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Premier guide de Bahrein !


Adliya is a bohemian neighbourhood in Bahrain. Very multicultural and always busy, Adliya is a residential, commercial and a cultural spot in Bahrain.

Young families, expatriates and young Bahrainis reside in either villas or apartments in Adliya.

Cafés, retail stores, boutiques and galleries are scattered throughout the neighbourhood.

The heart of the neighbourhood, recently refurbished to include a pedestrian square, has old town houses that have been converted into chick international restaurants, cafés, bakeries and art galleries.


Amwaj Islands is a group of man-made islands purposely built as a residential gated community located in the northeast of Bahrain, near the coast of Muharraq.

Overlooking the sea and man-made lagoons, the community offers 100% freehold land ownership of villas and apartments to expatriates living in the Kingdom of Bahrain.

The island contains residential, commercial, service apartments and retail spaces, as well as a marina.

Amwaj is a true community with facilities that include a private school, a hospital, a fuel station, a fitness centre and a lagoon side dinning and café district.


Juffair is a neighbourhood located in Manama.

The area was reclaimed since the 1970s, but today is bustling with manyhotels, furnished apartments, restaurants and villas, mainly attracting single expatriates and young urban Bahrainis.

The offices of the Central Informatics Organization, Bahrain Society of Engineers, and the Bahrain Tribune newspaper are all located in Juffair.

The Bahrain School, an American school following an American curriculum and associated with the United States Department of Defence Education Activity (DoDEA), and Modern Knowledge School are both located in Juffair.

A new commercial strip in Juffair has now become a very "famous place" because of its restaurant and retail outlets such as McDonalds, Chilli’s, Nando’s, Dairy Queen and Starbucks.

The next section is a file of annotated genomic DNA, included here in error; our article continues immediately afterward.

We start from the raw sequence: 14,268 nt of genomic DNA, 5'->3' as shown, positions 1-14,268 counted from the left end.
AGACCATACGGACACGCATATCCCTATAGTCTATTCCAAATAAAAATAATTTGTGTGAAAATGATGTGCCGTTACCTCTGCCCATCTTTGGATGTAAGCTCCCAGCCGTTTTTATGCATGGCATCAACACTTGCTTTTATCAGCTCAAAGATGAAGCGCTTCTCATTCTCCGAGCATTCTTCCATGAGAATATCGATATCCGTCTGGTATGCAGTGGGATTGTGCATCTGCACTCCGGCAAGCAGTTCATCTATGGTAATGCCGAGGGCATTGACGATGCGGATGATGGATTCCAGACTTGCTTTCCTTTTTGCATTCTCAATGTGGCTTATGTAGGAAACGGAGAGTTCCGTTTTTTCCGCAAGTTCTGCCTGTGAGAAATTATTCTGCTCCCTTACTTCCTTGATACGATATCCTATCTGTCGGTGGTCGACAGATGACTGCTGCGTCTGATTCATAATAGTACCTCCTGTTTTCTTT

There is a large supermarket and Post Office located in close proximity.


Saar is a suburb of Bahrain, alongside a village located northwest of the island. The area is typically inhabited by affluent families, ambassadors and expatriates residing in compounds, large villas or gated communities.

Originally a farm land, Saar is greener than urban residential areas in Bahrain with less traffic movement in its neighbourhoods.


Most public holidays are dates that are of importance in the Islamic calendar.

The Islamic calendar started from the year 622AD, the year of Prophet Mohammed’s journey (Hijra) from Mecca to Medina.

The Islamic year is called the Hijri year and denoted by AH. The Hijri year is based on lunar months and is 11 to 12 days shorter than the Gregorian calendar.

Religious public holidays therefore fall upon different dates in the Gregorian calendar on a year-to-year basis (approximately 11 days earlier each year).

As the start of religious holidays are based on the sighting of the moon, quite often holidays 

that occur at the beginning of an Islamic month are only announced officially 12 hours before the start of the holiday.

This often leads to great uncertainty on the part of schools and business establishments, and has occasionally resulted in one or other of the neighbouring countries deciding to start the holiday a day before the rest of the Gulf states, which leads to all sorts of confusion.  

Holidays such as New Year and National Day follow the Gregorian calendar.


Bahrain is host to many conventions and high level meetings but has limited recurring annual events.

The main two are National Day (16 December)

and the Bahrain Formula 1 Grand Prix, which is held during the first quarter of the year.

  • Various celebrations take place on National Day, including sporting, cultural and leisure activities. The day ends with an address by HH King Hamed at the National Stadium, accompanied by various national displays and a massive fireworks display.
  • The Bahrain F1 Grand Prix, the only one in the region, is the highlight of the sporting calendar in Bahrain. This international, world-class event lasts three days, Friday to Sunday, and attracts people from all corners of the world. The Bahrain authorities relax visa requirements for the event and make every effort to streamline the organisation and ensure the success of the race, although track-side facilities still leave much to be desired. The circuit, which first opened for the 2004 event, also hosts a number of other racing events throughout the year.


Sharia Law in Bahrain

Bahrain’s law is based on the Islamic system of law known as Sharia (or Shari’a or Shariah). However it is less strictly enforced than in some other Gulf countries.

The law is derived from four sources:

  • the Holy Koran (Qu’ran), Sunnah, Ijma and Qiyas.
  • The Holy Koran, being the word of God (Allah), is the principal source.
  • The Sunnah comprises the accepted deeds and statements of the Prophet Mohammed, accepted by the whole Islamic world (the Ummah),
  • Ijma is a consensus among religious scholars (the Ulema) regarding solutions to matters not specifically covered in either the Koran or the Sunnah.